Preparing Your Finances for 2023
With just over a month remaining in the year, investors should focus not only on goals and plans for next year, but also what opportunities still exist for the end of 2022. Focusing on a few of these financial matters could be a great step in getting you ready for 2023.
Maxing out your 401k
With 6 weeks left in 2022, there is still time to review how much you have invested into your 401k and how much room you have left to contribute, if possible. For 2022, the contribution limit was $20,500 for savers under age 50, and up to $27,000 for those age 50 or over. In addition to putting as much as you can into your 401k, you may also want to review your benefits package to ensure you have contributed enough to maximize any employer matching opportunities, if your employer offers one. It is important to understand the rules to ensure you’re not missing out on the full potential of an employer match program.
Like the 401k, you may also be able to invest in a tax-advantaged retirement account such as an IRA. Any IRA contributions reduces your taxable income and could help lower your tax burden. The IRA contribution limit in 2022 was $6000, or $7000 if you are age 50 or older. Keep in mind you have a few more months for the IRA contribution deadline, which is typically the tax filing deadline in the following year. Focusing on maximizing your contribution limits in both your IRA and 401k are great ways to keep your tax burden as low as possible.
Spending your FSA/HSA balance
Some employers offer health benefits that include a flexible spending account (FSA) or health spending account (HSA). These accounts allow you to put pre-tax money into a spending account, which can then be used to cover a variety of medical expenses. Now would be the time to review how much is in your FSA, how much may still be contributed in the remaining weeks of the year, and how you plan on spending that balance. It could be time to schedule that medical appointment you’ve been putting off, ordering a fresh batch of contact lenses, going to see your dentist, or renewing a prescription that may be available. Certain FSAs also include dependent coverage, so be sure to prepay for upcoming winter camps or daycare expenses. Some FSA accounts do not allow carryforward of balances into the following year, so be sure you’re not leaving any money on the table.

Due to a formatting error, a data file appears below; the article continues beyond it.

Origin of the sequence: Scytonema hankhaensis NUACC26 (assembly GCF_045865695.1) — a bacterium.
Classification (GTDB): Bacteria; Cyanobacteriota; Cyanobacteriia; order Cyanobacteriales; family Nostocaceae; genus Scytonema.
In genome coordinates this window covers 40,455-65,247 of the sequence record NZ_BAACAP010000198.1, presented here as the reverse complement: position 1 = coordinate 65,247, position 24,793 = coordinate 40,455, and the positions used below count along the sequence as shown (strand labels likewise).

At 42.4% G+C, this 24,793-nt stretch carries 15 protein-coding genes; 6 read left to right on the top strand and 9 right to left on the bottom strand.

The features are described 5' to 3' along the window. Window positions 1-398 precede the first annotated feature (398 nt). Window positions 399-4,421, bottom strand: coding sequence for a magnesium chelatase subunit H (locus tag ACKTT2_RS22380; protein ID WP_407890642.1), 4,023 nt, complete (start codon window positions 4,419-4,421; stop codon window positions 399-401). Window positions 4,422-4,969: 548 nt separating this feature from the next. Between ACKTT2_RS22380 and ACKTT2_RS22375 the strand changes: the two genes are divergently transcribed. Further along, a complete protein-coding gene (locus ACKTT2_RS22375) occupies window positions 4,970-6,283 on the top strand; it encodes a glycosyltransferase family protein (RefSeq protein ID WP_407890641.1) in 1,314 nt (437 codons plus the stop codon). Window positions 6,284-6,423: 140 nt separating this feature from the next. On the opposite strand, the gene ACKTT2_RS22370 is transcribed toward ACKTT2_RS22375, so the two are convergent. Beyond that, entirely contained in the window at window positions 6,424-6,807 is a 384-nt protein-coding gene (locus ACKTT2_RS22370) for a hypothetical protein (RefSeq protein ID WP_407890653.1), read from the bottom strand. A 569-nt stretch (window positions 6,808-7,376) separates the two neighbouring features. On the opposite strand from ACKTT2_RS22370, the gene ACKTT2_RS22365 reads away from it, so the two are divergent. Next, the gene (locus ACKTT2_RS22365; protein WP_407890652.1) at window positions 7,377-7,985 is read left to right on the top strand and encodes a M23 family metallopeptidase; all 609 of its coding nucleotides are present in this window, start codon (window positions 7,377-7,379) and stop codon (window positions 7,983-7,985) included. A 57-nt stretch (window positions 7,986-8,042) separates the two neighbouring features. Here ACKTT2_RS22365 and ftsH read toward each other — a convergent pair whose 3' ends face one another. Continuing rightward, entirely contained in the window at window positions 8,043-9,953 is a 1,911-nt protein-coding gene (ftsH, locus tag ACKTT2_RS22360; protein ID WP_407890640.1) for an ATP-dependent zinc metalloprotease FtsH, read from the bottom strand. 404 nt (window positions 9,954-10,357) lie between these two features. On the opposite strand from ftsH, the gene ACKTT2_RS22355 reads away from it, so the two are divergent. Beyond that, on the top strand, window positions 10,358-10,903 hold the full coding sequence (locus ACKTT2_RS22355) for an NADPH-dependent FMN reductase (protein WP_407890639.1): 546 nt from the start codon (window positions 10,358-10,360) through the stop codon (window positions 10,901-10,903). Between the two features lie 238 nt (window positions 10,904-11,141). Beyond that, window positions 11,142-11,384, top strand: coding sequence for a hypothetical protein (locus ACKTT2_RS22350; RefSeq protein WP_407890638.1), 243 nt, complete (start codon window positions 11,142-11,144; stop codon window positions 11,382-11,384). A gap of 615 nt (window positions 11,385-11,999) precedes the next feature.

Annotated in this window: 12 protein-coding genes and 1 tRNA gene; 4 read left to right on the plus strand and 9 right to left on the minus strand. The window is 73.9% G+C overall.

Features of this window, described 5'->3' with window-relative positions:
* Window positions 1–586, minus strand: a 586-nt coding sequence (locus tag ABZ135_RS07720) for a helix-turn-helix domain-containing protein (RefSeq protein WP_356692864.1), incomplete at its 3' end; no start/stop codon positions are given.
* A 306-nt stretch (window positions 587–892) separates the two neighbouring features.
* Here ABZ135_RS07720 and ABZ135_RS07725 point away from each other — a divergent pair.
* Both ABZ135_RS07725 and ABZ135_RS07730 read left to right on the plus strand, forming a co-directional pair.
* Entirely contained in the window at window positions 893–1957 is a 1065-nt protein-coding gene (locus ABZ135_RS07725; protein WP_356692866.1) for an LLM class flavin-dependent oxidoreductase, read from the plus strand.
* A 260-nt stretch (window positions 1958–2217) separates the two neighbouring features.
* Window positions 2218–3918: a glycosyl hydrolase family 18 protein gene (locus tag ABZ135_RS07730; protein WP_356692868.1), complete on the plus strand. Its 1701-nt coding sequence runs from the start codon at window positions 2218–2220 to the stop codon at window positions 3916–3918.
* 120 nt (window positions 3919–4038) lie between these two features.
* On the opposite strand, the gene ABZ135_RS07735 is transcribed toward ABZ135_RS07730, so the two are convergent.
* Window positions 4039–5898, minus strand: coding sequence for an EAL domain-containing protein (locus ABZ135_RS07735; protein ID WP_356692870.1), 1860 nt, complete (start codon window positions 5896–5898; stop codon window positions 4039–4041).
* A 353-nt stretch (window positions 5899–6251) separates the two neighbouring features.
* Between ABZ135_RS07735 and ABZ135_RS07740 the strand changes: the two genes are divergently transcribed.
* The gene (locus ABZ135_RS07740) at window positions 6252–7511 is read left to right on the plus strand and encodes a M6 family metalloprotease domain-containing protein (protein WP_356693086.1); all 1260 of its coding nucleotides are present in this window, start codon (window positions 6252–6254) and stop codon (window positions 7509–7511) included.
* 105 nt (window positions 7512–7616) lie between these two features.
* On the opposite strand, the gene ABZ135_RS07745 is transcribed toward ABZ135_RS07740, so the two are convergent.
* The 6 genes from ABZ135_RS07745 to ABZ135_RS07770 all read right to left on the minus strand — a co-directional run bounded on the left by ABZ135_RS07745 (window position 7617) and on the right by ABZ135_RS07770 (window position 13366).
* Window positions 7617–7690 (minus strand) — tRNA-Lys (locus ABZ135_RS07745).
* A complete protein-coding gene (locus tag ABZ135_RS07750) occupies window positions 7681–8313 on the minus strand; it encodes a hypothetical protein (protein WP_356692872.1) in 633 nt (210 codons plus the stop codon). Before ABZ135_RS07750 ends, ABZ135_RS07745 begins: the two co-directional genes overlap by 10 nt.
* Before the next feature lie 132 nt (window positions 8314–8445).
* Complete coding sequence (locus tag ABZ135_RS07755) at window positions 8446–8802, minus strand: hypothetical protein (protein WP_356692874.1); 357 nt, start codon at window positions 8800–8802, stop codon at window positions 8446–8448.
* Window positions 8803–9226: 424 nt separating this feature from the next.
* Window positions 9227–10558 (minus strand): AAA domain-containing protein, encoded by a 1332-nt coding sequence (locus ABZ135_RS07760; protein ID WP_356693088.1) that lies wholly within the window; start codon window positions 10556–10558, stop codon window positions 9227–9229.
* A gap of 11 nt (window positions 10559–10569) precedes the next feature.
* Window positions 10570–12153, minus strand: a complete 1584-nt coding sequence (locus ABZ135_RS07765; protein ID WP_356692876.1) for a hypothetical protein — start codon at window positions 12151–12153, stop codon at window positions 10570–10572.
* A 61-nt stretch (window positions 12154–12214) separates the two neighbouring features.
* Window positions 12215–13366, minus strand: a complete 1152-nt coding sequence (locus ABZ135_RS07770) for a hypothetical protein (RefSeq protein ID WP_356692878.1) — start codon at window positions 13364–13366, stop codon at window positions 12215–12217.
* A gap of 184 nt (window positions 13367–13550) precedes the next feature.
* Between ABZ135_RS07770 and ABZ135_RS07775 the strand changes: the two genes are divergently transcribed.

Review with your CPA
Your financial situation in 2022 may have changed from previous years due to financial events such as employee stock options, inheriting assets, business activities, or selling off some investments. You may have some unrealized losses that may impact how much taxes you owe for 2022, and there may be certain things you can do in the coming weeks to reduce your tax burden. Meeting with your tax professional to review your financial activities to date could reveal some opportunities before you file your taxes next year.
Set aside an emergency fund
Many financial experts are warning that a recession may hit in 2023. If you have the means, it is advised to boost your emergency fund to ensure that if anything unexpected happens with your job, health, family, etc., you can cover your living expenses. Typically, experts recommend that you have three months of expenses put aside in your savings account, while some predict that amount should be closer to 6 or even 12 months of expenses. In any case, it is recommended that you are aware of your monthly spend and focus on saving an amount that provides you with a comfortable cushion.
Minimize interest payments
With the Fed continuing to hike interest rates, unpaid balances on credit cards are becoming much more expensive. Focusing on paying down your high interest debts, such as credit cards or lines of credit, will dramatically reduce the amount of money you are wasting on interest. While financial experts always recommend paying your credit card balances in full each month, a focus on reducing those balances will help set you up for success in 2023.
Monitor and control holiday spending